Under the title I, the Artwork (2023), Iman Issa criticized the tendency in art to over-determine and to possibly instrumentalize the meaning of artworks. Among the works presented are pieces from her well-known series Lexicon, 2012 – 2019, that encompass displays of framed texts detailing works not visible to the visitors along with substitutions which she has created, the new objects functioning as surrogates for their originals. Having titled her intervention Crime Scene, 2022-23, Gülsün Karamustafa has delimited a section of the room with colorful wallpaper. Chalked lines on the floor, which go all around her installation, The Monument and the Child, 2010, sculptures and paintings all privately donated by the family of Radmila Ugrinova-Skalovska, leave visitors with the impression that something terrible and unwanted has happened – an atmosphere that conjures the Freudian Unheimliche.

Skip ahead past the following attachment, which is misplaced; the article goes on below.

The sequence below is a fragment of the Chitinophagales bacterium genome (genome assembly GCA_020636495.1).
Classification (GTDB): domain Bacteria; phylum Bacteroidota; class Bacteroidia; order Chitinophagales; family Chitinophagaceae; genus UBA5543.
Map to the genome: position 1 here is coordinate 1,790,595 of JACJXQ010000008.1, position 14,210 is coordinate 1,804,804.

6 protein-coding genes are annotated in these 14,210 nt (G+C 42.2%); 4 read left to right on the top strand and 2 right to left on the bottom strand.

If the juxtaposition between works from the MoCA collection and the contemporary interventions hold the connotations of a productive encounter or, on the contrary, of a suffered confrontation, this is an evaluation that should be considered case by case. The duo composed of Yane Calovski and Hristina Ivanoska, for example, have been particularly successful in creating a dynamic interaction between their work and the pieces of Aneta Svetieva and Dushan Perchinkov, two contemporary Macedonian artists with strongly contrasting aesthetic vocabularies. By applying Oskar Hansen’s theory of “Open Form” to Svetieva’s archetypal sculptures and Perchinkov’s geometrical drawings, they turn the gesture of “appropriation” into the signature of their intervention at Kunsthalle Wien. Their reuse of pre-existing forms is fully expressed in the group of motorized sculptural installations and large-scale typographical murals, which have been realized by the duo of artists.